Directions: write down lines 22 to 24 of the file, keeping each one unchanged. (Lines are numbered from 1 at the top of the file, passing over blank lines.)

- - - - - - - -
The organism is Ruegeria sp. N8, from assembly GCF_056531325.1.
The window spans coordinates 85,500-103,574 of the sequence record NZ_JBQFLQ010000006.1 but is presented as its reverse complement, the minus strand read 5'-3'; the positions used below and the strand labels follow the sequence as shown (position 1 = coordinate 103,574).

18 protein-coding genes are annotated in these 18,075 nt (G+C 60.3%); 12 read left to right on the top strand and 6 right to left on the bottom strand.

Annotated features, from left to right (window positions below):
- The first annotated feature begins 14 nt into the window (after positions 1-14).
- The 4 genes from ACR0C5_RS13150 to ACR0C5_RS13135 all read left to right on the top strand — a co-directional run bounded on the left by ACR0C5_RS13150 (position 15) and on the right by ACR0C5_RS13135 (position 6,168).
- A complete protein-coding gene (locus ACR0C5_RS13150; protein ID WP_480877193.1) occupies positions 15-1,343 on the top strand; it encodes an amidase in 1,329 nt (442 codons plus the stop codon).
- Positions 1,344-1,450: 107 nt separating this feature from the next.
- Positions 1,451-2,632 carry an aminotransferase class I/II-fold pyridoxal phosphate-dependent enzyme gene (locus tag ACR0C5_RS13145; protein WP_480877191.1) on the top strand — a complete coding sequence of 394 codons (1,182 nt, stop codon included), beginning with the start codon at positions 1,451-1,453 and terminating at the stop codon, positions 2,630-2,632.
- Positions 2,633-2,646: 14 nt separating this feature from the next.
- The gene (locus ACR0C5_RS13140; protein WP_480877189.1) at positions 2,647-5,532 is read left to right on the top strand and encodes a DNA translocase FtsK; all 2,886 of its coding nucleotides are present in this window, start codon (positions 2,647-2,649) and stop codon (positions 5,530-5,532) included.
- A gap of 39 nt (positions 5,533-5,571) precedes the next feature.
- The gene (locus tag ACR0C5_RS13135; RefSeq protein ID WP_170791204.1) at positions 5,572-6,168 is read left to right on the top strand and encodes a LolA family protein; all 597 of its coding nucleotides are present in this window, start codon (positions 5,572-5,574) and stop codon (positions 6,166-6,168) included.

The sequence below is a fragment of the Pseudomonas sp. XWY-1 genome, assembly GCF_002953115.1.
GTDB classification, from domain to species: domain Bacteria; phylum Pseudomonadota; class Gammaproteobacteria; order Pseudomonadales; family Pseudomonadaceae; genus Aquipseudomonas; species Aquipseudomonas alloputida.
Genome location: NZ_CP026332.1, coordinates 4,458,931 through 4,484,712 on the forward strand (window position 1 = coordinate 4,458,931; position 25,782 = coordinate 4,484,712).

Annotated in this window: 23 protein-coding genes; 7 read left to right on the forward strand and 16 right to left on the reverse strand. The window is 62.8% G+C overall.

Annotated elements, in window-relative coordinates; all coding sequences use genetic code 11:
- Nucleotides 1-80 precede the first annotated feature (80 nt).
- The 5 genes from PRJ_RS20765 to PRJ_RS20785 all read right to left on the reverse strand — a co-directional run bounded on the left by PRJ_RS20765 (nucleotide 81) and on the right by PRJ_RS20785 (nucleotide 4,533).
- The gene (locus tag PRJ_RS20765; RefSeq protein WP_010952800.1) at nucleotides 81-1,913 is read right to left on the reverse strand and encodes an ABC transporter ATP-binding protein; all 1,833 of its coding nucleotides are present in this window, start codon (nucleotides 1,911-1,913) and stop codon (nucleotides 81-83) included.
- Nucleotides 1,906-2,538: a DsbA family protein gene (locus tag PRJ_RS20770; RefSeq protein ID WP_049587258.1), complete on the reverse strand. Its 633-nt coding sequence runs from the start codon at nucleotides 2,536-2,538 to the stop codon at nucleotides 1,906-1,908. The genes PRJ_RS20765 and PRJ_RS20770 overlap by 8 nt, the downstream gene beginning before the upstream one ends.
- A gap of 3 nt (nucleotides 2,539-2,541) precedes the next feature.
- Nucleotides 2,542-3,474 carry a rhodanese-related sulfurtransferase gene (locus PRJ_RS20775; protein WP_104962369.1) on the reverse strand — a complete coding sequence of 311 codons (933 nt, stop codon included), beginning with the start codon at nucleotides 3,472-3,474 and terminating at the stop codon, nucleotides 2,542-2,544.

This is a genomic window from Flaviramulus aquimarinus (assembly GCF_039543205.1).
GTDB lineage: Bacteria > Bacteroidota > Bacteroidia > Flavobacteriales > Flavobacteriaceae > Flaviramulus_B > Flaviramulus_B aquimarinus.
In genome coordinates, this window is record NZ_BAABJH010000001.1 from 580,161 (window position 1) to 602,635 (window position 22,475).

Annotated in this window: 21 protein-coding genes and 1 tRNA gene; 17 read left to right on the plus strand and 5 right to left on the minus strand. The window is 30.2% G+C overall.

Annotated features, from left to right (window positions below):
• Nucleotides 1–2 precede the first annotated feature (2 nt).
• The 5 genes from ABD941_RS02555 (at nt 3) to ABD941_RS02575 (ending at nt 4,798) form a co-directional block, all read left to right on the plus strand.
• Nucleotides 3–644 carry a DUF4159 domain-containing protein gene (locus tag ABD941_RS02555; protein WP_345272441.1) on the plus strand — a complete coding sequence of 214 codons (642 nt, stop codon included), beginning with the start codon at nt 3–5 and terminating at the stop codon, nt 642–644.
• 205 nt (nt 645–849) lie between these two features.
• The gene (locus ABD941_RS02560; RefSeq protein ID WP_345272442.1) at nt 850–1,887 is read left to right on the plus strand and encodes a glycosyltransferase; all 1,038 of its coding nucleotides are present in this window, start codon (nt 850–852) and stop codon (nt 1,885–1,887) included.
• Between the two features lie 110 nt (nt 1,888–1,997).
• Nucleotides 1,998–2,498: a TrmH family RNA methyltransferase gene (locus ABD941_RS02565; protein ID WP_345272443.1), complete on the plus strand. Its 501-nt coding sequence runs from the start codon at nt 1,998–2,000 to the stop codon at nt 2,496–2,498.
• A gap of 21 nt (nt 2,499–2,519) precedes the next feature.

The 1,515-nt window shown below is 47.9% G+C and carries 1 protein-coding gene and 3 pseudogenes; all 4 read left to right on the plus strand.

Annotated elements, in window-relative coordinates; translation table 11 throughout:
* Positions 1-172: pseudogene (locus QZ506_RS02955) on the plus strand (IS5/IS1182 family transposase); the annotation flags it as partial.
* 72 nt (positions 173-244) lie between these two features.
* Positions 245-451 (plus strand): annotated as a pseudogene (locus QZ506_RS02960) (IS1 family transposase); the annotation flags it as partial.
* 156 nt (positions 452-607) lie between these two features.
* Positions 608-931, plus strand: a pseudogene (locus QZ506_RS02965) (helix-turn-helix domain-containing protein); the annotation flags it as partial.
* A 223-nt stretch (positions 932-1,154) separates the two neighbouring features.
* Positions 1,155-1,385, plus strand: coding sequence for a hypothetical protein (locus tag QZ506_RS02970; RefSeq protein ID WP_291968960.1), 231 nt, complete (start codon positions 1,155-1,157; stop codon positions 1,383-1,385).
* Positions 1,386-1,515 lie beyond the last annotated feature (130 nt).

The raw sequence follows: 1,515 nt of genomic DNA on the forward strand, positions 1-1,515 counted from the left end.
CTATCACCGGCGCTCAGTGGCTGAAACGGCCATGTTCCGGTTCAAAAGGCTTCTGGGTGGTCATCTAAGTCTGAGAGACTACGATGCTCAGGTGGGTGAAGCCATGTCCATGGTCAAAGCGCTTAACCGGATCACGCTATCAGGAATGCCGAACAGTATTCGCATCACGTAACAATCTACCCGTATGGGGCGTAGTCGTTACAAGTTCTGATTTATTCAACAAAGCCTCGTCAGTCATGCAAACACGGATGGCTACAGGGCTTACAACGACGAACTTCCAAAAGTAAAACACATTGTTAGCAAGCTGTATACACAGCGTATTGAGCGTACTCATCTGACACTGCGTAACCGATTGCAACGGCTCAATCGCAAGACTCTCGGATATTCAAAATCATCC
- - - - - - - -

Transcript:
- Nucleotides 1,906-2,538: a DsbA family protein gene (locus tag PRJ_RS20770; RefSeq protein ID WP_049587258.1), complete on the reverse strand. Its 633-nt coding sequence runs from the start codon at nucleotides 2,536-2,538 to the stop codon at nucleotides 1,906-1,908. The genes PRJ_RS20765 and PRJ_RS20770 overlap by 8 nt, the downstream gene beginning before the upstream one ends.
- A gap of 3 nt (nucleotides 2,539-2,541) precedes the next feature.
- Nucleotides 2,542-3,474 carry a rhodanese-related sulfurtransferase gene (locus PRJ_RS20775; protein WP_104962369.1) on the reverse strand — a complete coding sequence of 311 codons (933 nt, stop codon included), beginning with the start codon at nucleotides 3,472-3,474 and terminating at the stop codon, nucleotides 2,542-2,544.